Letters to the editor – Friday (9-23-11)

Published 12:00 am Friday, September 23, 2011

Raises for Tillis’ staff symbol of arrogance
I attended the town hall meeting with Speaker of the N.C. House Thom Tillis, and I asked what I thought was a very relevant question. As we business owners continue to sacrifice to keep people employed, why is it unrealistic of us to expect a comparable level of sacrifice from those in government?
Speaker Tillis gave his staff a 27 percent pay increase in June amidst all the layoffs and cutbacks. I think this was irresponsible and told him so. He claimed the people were doing a good job and deserved the raise or else they would go somewhere else. When I contested this point he cut me off and threatened to have me escorted out. I would like to finish my point without his interruptions.
Small business owners have sacrificed and taken pay cuts to keep employees working. Why is it not reasonable to expect our governmental leaders to do the same? Has anyone in government taken a pay cut? The 27 percent raise he gave his staff was our money, not his. I think this is an excellent example of the incredible arrogance of our elected leaders. People all over the country have had their salaries reduced or lost their jobs, so how in the world can he justify taking his chief of staff from $120,000 a year to $150,000 after six months on the job? To me this really illustrates the disparity between the populace and those in government. I am a taxpayer and as such I think he should at least have given me the opportunity to respond without the condescension. I guess it boils down to this: While he stands there in his nice suit preaching fiscal responsibility, sacrifice and job creation, it is people like me, in blue jeans, that are actually doing it.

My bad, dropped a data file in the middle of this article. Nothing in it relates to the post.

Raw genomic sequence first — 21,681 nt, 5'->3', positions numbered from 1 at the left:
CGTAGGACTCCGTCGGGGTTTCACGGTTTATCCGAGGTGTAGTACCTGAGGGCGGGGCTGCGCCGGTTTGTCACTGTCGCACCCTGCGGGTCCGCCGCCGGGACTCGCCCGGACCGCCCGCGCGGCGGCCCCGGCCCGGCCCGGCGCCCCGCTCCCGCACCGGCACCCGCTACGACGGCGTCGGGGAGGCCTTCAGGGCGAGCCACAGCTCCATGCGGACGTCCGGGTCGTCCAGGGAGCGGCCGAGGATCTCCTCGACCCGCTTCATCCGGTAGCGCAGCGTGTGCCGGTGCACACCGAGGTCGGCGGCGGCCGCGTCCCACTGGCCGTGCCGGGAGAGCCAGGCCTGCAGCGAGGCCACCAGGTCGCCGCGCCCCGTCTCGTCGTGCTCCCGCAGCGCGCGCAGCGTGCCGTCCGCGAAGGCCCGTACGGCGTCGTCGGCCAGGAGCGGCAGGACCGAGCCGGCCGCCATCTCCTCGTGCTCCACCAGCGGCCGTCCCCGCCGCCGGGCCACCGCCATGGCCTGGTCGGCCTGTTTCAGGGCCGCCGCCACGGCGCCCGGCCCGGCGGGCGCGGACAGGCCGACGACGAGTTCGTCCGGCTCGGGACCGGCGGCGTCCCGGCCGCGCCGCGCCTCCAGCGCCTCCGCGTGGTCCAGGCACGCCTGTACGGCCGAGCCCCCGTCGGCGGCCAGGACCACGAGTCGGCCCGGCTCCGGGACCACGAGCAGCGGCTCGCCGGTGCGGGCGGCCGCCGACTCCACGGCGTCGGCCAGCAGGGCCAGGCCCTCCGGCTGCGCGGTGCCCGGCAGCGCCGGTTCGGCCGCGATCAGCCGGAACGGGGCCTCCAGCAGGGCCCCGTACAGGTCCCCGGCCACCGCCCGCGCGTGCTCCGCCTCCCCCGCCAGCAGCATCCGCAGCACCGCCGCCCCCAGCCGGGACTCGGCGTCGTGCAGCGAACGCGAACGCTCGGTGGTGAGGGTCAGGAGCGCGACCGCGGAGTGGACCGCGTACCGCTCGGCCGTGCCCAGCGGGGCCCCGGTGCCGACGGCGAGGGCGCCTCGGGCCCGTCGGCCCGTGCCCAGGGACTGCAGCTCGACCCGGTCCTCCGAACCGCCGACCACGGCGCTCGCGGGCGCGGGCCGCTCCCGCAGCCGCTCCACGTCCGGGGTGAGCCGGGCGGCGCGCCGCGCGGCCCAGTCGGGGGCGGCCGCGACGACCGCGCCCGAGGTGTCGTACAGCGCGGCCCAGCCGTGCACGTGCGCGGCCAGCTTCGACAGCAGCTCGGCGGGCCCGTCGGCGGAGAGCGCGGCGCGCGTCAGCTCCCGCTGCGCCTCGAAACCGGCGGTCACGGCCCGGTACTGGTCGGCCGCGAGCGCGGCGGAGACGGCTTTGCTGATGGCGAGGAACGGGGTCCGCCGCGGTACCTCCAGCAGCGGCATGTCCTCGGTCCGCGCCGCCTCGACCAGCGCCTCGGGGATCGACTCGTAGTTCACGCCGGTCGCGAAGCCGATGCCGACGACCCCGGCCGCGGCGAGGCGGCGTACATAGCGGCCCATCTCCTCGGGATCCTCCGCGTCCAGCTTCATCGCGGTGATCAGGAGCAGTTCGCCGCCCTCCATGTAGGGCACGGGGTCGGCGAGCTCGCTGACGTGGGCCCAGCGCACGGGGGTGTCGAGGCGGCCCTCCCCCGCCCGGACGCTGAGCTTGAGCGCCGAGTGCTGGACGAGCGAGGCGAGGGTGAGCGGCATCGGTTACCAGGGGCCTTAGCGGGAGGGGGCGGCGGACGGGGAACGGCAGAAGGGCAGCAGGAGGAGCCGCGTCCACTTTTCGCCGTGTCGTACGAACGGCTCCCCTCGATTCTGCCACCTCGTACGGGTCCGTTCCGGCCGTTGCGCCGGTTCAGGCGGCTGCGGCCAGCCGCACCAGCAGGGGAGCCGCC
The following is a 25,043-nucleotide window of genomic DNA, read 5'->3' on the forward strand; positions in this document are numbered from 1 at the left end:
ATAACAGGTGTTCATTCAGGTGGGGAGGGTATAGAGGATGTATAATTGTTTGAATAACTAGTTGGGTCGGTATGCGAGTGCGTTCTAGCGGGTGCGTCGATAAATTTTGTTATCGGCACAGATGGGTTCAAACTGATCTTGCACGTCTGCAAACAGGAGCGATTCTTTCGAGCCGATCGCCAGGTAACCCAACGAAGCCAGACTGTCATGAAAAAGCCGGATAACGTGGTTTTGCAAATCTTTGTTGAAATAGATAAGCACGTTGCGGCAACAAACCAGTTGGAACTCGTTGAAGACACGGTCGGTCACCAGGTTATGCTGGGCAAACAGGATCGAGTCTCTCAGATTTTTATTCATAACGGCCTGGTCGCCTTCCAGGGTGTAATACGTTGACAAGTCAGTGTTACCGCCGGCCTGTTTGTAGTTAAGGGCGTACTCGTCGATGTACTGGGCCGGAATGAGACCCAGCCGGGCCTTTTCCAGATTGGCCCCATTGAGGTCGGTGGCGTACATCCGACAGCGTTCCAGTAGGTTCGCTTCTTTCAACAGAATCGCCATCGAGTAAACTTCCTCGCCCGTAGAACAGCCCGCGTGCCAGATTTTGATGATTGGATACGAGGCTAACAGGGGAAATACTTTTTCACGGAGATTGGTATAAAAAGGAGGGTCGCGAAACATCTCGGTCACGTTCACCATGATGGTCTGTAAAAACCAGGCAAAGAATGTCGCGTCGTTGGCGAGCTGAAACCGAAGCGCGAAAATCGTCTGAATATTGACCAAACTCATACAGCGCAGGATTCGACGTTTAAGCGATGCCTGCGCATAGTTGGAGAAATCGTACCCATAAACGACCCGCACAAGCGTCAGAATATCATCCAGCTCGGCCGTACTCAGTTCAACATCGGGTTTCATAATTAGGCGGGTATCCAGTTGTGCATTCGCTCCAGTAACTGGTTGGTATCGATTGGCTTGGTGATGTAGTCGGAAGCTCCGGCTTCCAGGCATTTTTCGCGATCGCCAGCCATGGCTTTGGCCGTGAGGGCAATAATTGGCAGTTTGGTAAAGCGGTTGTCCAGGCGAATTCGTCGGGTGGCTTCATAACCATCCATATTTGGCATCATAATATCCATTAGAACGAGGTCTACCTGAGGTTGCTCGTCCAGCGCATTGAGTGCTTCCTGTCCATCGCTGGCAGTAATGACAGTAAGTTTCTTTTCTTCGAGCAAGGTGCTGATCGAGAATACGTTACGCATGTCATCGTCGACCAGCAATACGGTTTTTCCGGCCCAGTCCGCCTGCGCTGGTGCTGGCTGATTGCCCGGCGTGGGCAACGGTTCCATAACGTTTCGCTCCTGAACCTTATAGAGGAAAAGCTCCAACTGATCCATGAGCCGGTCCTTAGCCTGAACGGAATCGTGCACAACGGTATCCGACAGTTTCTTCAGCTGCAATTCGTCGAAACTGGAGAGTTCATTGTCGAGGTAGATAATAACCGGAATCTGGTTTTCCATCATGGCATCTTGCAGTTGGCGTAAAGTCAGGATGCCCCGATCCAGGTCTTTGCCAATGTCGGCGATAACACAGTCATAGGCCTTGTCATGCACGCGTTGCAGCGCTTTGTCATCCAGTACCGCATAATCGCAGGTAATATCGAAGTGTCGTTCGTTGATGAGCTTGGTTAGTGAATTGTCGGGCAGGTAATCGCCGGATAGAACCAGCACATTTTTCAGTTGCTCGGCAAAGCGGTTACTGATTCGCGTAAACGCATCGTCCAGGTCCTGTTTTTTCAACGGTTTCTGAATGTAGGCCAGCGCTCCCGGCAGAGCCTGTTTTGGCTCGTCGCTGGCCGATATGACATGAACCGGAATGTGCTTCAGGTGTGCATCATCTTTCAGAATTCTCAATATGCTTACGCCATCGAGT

— Nathaniel M. Hammer
Salisbury
Let’s stick to the facts
In a Sept. 17 letter, Dean Naujoks, who heads the Yadkin Riverkeeper organization, argued in support of Stanly County commissioners’ refusal to drop their lawsuit against Alcoa’s water quality certification in exchange for Clean Tech Silicon and Bar bringing 200 to 500 highly paid jobs to Badin. He claimed that Alcoa had polluted the river system with PCBs for years — a claim that is not supported by any reference to facts — and that “Clean Tech Silicon and Bar LLC does not really exist.” I wondered why he would take such an approach. So I looked for it, and found that Clean Tech Silicon and Bar LLC was chartered as a Delaware corporation on 8-09-2011. The Delaware Secretary of State says it does exist. So which is “truth”?
I then googled “Dean Naujoks” and found that in late October 2009, Naujoks sounded the alarm that a fish kill on High Rock Lake was the result of a Thomasville sewage spill that had “made its way downstream and settled into the sediment near the High Rock dam. Then something . . . disturbed the water and churned up the sewage, which formed algae that robbed the water of oxygen and killed the fish.” Oh, really? On Oct. 27, 2009, the Post published the scientific findings of the Division of Water Quality, which found “no evidence that waste had contaminated the water. Susan Massengale said changes in weather or temperature can cause a natural decline in the dissolved oxygen levels that fish in the shallow, nearly enclosed cove simply could not escape.” So which was “truth”?
I believe the riverkeeper would be better-served by some fact checking — to avoid a subsequent “truthin’ ” by simple evidence that any lay person with Internet access can verify. As between Alcoa and the state takeover proposal, I’ll choose Alcoa over bureaucratic predation any day of the week!
— Jon Morris
Salisbury
Thanks for caring
On Thursday, Sept. 15, Rowan Vocational Opportunities, Inc. was touched in an extraordinary way. Due to the United Way’s Day of Caring, volunteers stopped by and graced us with love and support. With the desire to continue to improve our program and facility, the Catawba College football team, along with the Salisbury Kiwanis, spread mulch around our facility. To some, this may seem like a simple task; however, at Rowan Vocational Opportunities, we take great pride in honoring those who come and support our program through service. We would like to make a joyful noise in saying thanks!
— Theo Chunn
Salisbury
Chun is the information technology coordinator for Rowan Vocational Opportunities, Inc.

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